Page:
Yet, for all Bashar Al-Assad’s stupid mistakes in the early mishandling of peaceful demonstrations in Dera’a and elsewhere, he has been nothing if not clever in how he has handled matters more recently. From the start he announced to the world he was fighting ‘terrorist gangs’ and ‘sectarianism’. Under the guise of an amnesty he then slyly released around 1,000 jihadi and Al-Qa’ida fighters from his own jails, a fact which has now been corroborated by many sources including defectors. Bashar knew exactly what he was doing, that these fighters would go on to spearhead and swell  Islamist groups. In other words he set out to make his own prediction come true. As a result the regime can present itself at Geneva II as a government that is fighting foreign terrorism, a fact reflected in the composition of its delegation – all foreign affairs people. It is worth noting an irony here, incidentally, that many of the released jihadis had been languishing in regime jails since they were arrested to please America, but before that the regime had itself sponsored them to cross over into Iraq to fight the Americans following the 2003 US invasion of Iraq. It is a move that would have made Bashar’s wily father Hafez proud.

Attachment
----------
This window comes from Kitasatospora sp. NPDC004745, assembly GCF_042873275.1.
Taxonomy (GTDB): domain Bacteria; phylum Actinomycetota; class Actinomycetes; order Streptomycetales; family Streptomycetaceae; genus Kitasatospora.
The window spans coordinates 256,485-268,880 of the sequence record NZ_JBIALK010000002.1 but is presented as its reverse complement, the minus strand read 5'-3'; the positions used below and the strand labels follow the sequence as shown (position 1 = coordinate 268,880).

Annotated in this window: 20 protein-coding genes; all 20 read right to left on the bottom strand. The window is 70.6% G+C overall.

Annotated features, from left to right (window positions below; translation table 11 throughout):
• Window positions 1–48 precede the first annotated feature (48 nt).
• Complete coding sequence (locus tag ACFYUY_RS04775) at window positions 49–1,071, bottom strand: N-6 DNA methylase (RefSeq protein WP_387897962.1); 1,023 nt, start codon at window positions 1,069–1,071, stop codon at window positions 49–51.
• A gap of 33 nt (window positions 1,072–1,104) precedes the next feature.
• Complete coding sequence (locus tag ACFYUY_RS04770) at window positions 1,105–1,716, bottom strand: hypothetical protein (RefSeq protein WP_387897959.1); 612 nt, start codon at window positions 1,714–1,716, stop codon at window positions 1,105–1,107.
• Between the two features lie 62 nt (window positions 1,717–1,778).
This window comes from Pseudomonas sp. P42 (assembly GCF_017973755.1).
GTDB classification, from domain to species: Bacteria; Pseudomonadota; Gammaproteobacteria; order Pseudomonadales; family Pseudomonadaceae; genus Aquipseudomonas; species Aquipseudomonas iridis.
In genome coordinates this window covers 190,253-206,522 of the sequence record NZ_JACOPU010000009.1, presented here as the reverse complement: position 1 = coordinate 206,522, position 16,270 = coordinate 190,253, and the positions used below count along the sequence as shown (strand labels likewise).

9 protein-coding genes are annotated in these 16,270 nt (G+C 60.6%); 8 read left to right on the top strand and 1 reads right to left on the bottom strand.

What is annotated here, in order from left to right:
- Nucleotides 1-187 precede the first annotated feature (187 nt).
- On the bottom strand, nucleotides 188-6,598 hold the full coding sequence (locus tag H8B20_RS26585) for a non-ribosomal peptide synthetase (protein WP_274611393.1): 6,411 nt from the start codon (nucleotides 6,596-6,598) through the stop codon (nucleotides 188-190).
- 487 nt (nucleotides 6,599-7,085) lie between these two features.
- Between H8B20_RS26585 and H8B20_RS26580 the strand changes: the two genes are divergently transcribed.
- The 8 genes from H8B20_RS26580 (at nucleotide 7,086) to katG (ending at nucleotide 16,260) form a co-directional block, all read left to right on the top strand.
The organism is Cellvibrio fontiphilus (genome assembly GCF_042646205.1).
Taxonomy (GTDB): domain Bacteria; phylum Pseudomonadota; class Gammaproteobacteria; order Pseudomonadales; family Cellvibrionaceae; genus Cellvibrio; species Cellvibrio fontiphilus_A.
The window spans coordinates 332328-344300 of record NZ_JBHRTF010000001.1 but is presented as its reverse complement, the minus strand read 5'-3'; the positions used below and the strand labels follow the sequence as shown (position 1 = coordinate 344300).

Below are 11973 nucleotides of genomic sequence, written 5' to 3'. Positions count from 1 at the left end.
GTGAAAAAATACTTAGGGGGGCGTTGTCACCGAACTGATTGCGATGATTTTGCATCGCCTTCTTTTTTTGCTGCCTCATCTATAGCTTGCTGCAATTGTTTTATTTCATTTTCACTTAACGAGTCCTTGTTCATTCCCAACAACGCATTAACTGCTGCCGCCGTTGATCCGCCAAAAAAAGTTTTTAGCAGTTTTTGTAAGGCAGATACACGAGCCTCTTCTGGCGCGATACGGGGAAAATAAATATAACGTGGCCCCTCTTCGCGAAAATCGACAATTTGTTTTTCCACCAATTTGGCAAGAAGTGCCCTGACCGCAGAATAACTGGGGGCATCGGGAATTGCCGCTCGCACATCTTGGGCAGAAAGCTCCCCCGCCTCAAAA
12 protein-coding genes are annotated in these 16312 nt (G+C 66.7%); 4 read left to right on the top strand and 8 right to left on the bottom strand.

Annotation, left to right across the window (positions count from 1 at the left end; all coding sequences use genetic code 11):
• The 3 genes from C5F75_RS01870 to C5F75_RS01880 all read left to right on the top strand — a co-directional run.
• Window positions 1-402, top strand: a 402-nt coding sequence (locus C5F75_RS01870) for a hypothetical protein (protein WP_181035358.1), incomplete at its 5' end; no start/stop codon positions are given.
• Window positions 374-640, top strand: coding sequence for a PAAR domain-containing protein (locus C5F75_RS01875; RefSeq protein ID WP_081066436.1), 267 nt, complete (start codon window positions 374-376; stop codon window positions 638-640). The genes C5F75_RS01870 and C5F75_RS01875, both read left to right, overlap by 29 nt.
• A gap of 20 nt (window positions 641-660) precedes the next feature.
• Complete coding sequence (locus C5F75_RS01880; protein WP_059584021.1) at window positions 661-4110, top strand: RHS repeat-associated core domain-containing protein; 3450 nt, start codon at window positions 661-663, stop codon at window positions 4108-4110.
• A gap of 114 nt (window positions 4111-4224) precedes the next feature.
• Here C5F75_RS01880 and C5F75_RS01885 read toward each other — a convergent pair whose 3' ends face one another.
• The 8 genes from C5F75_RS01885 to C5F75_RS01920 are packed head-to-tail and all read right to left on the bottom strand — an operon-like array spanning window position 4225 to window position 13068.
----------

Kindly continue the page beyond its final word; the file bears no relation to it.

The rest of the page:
Last September’s Chemical Weapons deal has also worked in the regime’s favour, enabling it to present itself as a responsible partner, cooperating with the UN and the West, struggling valiantly to get the CW out of the country through rebel-held territory. Everyone forgot that just months earlier the regime was denying it even possessed CW. No matter, it is the image of cooperation that has stuck with the world’s media.

Now with the humanitarian agreements on Homs, and maybe elsewhere in coming days, the regime will once again be able to portray itself as ‘the responsible partner of the West’. UN aid agencies and Red Cross workers are only permitted under international law to work with the ‘recognised government’ of a country, so the Syrian regime will relish the attention and take all the credit, playing it for all it is worth. With the massive sum, rumoured to be over $50 million, that they have allocated for media ‘coverage’ of Geneva II, the world needs to have its eyes wide open and not allow Assad to hijack public opinion. If anyone is in danger of believing the regime’s self-publicist and conciliatory rhetoric, they should remember the report released just ahead of Geneva II by three highly respected war crimes prosecutors, detailing the systematic ‘industrial-scale killing’ of 11,000 detainees in his prisons – the ones whom it served no purpose to release.